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(The Hamilton Spectator – Saturday, February 16, 2013)

KAMPALA, UGANDA ✦ It was YouTube and it was Barack Obama talking to the neighbours in Kenya. You may have heard that they’re about to vote.

The last time the Kenyans did this, six years ago, 1,000 lay dead on the bloody streets. Another 600,000 were displaced, including here to Uganda where UN shelters near the airport are still up.

To all appearances, current prime minister Raila Odinga will now get the nod for the top post of president, and without the same violence. Certainly a peaceful election would be a relief for East Africa’s 132 million people.

But this is Africa, where appearances can be deceiving. And so U.S. President Obama recently addressed Kenyans online – “to come together, instead of tearing apart” and “to show the world that you are not just a member of a tribe or ethnic group, but citizens of a great and proud nation.”

It’s an interesting gesture for various reasons. One is because, while Kenya is Obama’s ancestral homeland, he hasn’t paid so much attention to folks here. In fact, since taking office in 2008, Obama has spent less than 24 hours in sub-Saharan Africa – just a brief 2009 stopover in Ghana.

Both Bill Clinton, America’s so-called “first black president,” and George W. Bush, who gave $15 billon in African AIDS relief in his first term alone, were far more Afrocentric. Obama’s social policies on matters like gay marriage would also rile plenty of Africans.

But most – those who live hand-to-mouth without much education or exposure to the outside world – aren’t aware of American presidential policy per se. They may acknowledge there’s been a disconnect from this U.S. president who’s a half-child of Africa, but they don’t let it bother them.

Paul is a gardener I know. He puts it to me this way. “We were very happy along with him that a fellow black would rule America. [But] the help that we hoped for hasn’t been realized.”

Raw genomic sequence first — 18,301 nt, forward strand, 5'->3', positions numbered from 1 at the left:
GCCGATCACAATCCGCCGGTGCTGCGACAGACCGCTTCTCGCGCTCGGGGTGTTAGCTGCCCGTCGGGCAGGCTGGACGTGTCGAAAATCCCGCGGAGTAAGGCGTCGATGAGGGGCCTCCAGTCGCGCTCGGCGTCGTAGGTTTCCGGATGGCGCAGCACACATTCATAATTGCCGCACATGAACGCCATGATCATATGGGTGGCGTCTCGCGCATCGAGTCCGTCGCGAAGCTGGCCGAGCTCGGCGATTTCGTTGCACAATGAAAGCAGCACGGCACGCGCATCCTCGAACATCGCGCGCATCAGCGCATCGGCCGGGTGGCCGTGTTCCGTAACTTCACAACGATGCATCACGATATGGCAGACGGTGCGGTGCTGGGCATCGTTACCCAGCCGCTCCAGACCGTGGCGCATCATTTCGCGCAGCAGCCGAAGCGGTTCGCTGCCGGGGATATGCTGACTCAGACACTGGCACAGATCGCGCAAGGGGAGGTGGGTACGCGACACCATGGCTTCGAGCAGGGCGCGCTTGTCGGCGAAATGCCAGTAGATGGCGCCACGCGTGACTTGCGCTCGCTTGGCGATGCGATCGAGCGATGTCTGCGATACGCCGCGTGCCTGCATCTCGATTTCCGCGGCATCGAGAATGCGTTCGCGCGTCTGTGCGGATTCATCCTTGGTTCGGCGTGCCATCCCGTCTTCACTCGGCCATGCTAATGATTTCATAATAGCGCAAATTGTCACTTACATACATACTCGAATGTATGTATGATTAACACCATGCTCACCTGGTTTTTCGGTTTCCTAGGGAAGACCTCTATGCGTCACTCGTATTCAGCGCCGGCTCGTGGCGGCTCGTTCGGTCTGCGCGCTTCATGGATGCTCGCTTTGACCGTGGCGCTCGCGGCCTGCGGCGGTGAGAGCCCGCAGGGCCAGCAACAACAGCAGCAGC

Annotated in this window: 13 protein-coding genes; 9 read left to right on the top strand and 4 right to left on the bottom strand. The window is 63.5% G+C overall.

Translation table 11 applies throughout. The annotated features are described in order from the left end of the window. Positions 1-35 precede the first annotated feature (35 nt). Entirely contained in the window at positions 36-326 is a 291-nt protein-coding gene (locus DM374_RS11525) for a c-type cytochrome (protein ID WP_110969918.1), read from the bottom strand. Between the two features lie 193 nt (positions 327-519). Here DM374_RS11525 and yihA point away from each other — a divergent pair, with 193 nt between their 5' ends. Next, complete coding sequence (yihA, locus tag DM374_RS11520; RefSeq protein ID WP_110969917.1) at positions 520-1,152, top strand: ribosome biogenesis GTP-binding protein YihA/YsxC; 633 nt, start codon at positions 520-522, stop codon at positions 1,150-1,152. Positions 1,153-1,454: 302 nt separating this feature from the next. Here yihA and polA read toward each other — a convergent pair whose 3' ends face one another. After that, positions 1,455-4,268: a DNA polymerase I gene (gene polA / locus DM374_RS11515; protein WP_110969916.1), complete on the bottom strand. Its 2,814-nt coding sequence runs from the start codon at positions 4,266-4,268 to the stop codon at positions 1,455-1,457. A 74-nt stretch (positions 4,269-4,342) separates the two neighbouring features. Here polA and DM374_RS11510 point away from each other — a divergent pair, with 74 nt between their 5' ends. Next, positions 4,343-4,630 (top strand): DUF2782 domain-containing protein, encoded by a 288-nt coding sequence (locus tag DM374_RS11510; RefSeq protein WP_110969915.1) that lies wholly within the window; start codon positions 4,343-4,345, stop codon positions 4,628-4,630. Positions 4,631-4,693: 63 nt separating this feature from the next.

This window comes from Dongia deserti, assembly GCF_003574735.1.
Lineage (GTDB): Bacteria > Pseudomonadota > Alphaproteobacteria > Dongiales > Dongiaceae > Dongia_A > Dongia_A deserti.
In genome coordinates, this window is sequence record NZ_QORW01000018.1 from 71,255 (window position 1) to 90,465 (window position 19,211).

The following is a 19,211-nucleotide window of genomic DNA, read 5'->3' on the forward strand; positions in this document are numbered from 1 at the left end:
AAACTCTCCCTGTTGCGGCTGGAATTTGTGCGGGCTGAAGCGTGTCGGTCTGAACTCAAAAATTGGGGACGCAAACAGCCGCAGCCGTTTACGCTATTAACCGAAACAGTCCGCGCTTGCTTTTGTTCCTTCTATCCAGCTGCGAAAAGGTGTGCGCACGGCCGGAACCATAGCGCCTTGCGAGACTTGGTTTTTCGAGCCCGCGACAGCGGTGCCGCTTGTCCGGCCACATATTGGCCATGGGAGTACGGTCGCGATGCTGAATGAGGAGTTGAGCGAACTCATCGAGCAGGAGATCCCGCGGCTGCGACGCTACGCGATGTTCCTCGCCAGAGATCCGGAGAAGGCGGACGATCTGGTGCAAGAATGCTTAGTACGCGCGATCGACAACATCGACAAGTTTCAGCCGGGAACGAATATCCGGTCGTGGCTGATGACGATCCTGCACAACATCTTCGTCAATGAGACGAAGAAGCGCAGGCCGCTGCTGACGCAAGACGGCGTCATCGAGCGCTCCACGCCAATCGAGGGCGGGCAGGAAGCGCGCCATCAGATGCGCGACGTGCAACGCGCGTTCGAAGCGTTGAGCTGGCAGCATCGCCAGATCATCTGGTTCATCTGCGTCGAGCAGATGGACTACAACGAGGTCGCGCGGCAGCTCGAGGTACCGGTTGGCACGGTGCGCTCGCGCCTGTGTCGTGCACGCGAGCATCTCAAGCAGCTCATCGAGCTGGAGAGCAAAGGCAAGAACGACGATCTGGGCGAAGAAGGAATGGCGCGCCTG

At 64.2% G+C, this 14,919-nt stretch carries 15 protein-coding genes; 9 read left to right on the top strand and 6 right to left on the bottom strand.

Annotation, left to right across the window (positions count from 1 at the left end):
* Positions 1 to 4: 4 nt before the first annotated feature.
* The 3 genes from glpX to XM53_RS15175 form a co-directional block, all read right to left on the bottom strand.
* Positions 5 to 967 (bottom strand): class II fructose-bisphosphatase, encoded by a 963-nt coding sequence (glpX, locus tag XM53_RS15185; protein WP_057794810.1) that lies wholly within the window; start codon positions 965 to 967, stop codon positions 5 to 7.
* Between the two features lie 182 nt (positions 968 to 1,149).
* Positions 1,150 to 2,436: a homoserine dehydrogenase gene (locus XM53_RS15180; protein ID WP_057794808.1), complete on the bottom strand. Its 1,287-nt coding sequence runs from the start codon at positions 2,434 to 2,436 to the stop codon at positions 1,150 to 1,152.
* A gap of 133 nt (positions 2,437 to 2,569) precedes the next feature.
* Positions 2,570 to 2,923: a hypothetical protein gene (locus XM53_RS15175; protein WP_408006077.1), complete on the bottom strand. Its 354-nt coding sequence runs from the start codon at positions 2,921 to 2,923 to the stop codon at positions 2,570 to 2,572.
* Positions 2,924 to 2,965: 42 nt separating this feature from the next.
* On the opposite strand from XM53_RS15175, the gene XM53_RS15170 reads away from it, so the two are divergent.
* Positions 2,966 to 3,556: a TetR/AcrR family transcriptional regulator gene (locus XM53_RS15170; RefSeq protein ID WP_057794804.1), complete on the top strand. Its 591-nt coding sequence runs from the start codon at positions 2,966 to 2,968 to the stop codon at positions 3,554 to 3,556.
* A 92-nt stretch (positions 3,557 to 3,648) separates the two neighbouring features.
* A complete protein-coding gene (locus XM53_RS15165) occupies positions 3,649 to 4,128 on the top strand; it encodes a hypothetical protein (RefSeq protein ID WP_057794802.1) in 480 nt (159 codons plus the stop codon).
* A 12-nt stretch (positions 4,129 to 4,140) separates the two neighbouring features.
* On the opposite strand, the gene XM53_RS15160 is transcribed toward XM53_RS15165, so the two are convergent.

In his next breath, he then credits Obama for single-handedly toppling Libyan dictator Muammar Gaddafi and wonders if the superpower president isn’t planning that same shake-up for Uganda.

Educated Africans also give Obama slack for not visiting Africa. For one, he’s had to guard against the deceptions of his opponents – ‘You’re not even American-born. You’re an African and a Muslim.’ Staying clear of Africa is seen as a necessary response.

Getting out of a couple of wars, reviving a tanked economy or even dealing with Washington’s dysfunctions have also kept Obama busy at home.

So a certain kinship and hope-eternal remains. Obama’s online address has heightened this. The only event that might cause a bigger stampede than Kenya’s election is an Obama visit. Some now believe if the March 4 vote unfolds peacefully, that sort of homey drop-in could follow.

It would give Obama’s oft-expressed ideals a certain flesh.

During last month’s inaugural address, I watched with some American friends here in Uganda. The U.S. is still the Mother of Modern Freedom. Its peaceful transfers of power, one after the other over 237 years, are just a dream in many places. This is what we heard.

Yes, much of the world does long for this. I see it, desperate people who crave more than charity, but peace. And peace through justice and human dignity, not the barrel of a gun.

You see it in their eyes and how their skin presses against their facial bones. Then you look with more than just your eyes and you listen to what’s not said as much as what is. This is what happens when you’re here with your feet on the ground.

Because it is the earth and it is all of ours; a connected world that we’re all stuck in. When things shake here, like it or not, they’ll shake in one way or another over there too. Conversely, peace can also be fanned for everyone’s gain.

Is there anyone better to fan at least new hope in Africa than America’s first black president? It may be a long time before another black man has the chance.

Obama in Africa would give substance to the idealism and words. For many, it would also give an invaluable memory to build on.

About Thomas Froese